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Adding Emotion and Feeling to Photographs;
How and Why.
30 Sec - f/22 - ISO 50
Sunrise at Winnats Pass,Peak District.
1/320th - f/5 - ISO 100
A three shot blend of a BMW M3.
1/125th - f/3.5 - ISO 200
Pre wedding shoot at Bolton Abbey.
You’re probably wondering about the title and what I’m talking about. You have to know the how and the why to capture the emotion. A good shot edited well goes a long way and that takes time.
My friends often tell me the same thing when faced with the opinion of what they think of my photography. I am told I have my own unique style. I am told that they can recognise my work almost instantly when they see it. It’s a style that has become my signature. It is unique.
The main reason for being a photographer is that the image has to capture more than what you see, it has to represent the current mood of the photographer and the ambiance of the atmosphere. This is not something that comes over night, it does take time. But it is easier when you shoot what you enjoy. Everyone should take inspiration from other photographers. There is nothing wrong with being inspired by others’ work. It’s a challenge to achieve the same level. I follow many other photographers for inspiration. It’s the final image, the end product, which will stand out amongst the crowd. How did you take the shot, what did you do to make it yours? Long exposure, fine details, or black and white imagery are just a few techniques that could be your signature style. A lot also depends on the mood of the photographer and the location.
I am told I have my own unique style. I am told that they can recognise my work almost instantly when they see it. It’s a style that has become my signature. It is unique.
As a photographer who shoots what I enjoy, I get to express myself with much more ease. Maybe you shoot landscapes, food, architecture; all these subjects can show what the photographer is feeling and trying to say. It does take years of shooting images. It is very important that you are honest with yourself. Look at your images and tell yourself why you like and dislike them. What have you learned from the shoot and what can you learn on the next shoot. Take the time and invest the time in yourself. Get to know your gear. How good is your camera, your lens? How far can you push them, can you do all the jobs you want to do, what is limiting you? If, at first, you fail is it the equipment or is it you? Learn to edit images as clearly as you see them in your head.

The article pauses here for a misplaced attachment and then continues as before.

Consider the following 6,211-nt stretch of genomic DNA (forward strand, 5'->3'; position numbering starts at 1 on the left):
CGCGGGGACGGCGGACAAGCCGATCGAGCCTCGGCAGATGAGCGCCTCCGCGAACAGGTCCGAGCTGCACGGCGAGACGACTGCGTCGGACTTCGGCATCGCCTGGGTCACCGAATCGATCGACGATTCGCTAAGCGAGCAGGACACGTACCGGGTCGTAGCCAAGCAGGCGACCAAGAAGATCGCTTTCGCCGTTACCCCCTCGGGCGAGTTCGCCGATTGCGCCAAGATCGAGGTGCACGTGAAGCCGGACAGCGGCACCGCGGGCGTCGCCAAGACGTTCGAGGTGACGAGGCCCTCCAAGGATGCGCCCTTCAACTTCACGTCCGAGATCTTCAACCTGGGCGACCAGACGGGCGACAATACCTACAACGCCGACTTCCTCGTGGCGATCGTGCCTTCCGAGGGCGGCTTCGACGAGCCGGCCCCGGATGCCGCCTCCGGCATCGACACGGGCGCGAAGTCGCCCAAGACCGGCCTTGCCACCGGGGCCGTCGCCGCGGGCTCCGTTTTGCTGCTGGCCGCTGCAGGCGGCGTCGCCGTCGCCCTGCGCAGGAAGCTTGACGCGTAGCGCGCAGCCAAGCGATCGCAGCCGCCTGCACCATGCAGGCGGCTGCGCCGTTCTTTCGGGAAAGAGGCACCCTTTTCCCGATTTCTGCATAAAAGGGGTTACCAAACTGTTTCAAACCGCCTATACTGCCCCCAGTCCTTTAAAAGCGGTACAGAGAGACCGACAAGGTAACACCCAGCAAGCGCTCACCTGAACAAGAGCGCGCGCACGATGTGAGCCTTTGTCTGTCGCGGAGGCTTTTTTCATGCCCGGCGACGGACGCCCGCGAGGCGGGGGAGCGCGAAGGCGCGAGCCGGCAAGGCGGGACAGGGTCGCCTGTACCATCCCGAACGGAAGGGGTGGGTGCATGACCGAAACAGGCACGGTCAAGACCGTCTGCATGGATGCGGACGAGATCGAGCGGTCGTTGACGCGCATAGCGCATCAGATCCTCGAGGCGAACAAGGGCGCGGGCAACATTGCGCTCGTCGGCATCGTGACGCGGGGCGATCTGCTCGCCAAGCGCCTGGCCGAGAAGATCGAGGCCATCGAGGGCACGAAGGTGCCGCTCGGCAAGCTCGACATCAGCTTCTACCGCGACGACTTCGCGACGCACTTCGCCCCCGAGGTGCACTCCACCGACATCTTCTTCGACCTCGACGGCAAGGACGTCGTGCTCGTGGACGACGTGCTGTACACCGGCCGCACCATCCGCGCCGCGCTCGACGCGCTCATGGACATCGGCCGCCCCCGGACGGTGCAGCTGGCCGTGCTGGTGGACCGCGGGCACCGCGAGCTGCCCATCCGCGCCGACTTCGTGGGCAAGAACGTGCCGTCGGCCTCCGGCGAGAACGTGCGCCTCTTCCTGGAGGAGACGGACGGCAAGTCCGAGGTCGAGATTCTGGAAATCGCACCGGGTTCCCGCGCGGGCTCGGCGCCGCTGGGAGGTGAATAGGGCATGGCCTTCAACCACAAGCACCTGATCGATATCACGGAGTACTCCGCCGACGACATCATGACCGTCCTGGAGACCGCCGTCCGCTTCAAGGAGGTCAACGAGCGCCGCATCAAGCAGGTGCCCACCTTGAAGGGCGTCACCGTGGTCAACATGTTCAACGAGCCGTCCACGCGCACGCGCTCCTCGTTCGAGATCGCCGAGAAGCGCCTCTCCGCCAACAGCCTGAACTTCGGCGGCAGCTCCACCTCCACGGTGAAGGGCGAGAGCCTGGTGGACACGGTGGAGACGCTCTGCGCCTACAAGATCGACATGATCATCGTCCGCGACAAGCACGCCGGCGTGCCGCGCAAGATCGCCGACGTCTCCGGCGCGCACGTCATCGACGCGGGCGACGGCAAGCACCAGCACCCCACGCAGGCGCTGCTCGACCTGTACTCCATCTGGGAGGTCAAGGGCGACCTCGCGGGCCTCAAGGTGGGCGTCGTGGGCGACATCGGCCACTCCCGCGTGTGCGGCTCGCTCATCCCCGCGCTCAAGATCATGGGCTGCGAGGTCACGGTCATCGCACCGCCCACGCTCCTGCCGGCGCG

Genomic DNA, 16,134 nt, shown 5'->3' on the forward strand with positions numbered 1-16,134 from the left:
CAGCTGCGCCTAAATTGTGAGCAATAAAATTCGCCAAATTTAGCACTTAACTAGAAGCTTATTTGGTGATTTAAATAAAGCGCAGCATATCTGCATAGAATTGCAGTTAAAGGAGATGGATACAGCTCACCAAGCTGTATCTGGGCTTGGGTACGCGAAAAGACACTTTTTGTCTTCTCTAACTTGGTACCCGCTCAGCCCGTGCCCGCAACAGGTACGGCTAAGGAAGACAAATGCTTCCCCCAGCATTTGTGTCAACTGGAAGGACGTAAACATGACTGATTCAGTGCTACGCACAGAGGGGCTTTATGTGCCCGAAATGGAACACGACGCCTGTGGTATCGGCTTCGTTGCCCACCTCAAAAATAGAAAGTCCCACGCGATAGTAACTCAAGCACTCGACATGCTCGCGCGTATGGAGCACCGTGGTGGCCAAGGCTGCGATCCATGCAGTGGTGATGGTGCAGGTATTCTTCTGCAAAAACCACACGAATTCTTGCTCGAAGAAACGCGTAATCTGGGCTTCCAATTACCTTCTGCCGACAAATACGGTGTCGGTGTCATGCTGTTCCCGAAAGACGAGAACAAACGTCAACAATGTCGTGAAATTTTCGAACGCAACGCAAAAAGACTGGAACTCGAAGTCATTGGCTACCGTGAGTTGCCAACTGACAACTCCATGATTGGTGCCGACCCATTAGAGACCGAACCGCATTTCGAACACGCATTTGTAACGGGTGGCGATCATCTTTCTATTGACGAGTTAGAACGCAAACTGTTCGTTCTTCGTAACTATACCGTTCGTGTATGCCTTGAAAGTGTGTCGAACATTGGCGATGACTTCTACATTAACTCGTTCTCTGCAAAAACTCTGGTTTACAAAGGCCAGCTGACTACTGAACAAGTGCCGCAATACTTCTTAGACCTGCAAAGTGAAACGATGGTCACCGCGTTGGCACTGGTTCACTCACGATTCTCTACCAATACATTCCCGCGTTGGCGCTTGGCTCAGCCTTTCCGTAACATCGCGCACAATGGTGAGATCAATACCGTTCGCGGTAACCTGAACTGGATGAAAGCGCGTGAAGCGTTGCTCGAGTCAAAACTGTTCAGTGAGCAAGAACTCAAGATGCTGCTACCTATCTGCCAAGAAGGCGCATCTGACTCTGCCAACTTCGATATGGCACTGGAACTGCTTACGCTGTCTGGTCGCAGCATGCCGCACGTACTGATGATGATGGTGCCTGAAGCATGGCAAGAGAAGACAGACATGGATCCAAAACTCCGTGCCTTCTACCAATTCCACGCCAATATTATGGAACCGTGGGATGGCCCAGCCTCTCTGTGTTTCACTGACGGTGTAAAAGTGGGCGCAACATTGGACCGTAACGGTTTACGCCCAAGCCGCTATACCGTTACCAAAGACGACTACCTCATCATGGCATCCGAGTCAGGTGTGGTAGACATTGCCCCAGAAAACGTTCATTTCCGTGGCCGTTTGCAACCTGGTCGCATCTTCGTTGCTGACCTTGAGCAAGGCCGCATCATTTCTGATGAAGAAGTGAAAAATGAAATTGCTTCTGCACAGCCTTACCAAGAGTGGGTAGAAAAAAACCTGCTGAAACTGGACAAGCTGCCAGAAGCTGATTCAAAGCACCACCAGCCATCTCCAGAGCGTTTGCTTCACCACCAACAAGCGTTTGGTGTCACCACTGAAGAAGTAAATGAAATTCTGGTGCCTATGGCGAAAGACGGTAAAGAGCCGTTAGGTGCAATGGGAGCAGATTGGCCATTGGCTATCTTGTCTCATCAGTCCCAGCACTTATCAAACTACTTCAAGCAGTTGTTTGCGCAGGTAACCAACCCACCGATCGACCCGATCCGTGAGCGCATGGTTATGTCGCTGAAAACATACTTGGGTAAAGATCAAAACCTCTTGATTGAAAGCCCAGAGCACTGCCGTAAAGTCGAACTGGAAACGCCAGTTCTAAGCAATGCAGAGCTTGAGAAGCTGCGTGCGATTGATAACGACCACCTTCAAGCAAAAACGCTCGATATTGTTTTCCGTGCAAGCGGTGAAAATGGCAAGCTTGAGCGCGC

Now you are already half way there. It won’t come all in one day, but it will come with time. It has taken me over a decade but I’m still not where I want to be. On every shoot I try to better myself from my previous shoot. Make a check list and go by it. Be realistic about your targets; don’t expect to be a Photoshop master in one week by watching Youtube. It won’t happen overnight nor will it happen after a one-day course. Both of these tools will help in the long run. They will help so long as you know what you are looking for. One step at a time is all takes.
Another critical factor to consider is your own mood. This is hugely important as it will reflect in the final outcome of the image. Not in the mood to shoot? Then don’t. Instead, why not write a blog about the last shoot or plan your next one. Planning is crucial for any shoot. By planning you’re not wasting time, rather reflecting upon it. Take time to find your composition. If it doesn’t work then find another one and maybe come back and try again. Don’t always go for the obvious shot; try to find your own take.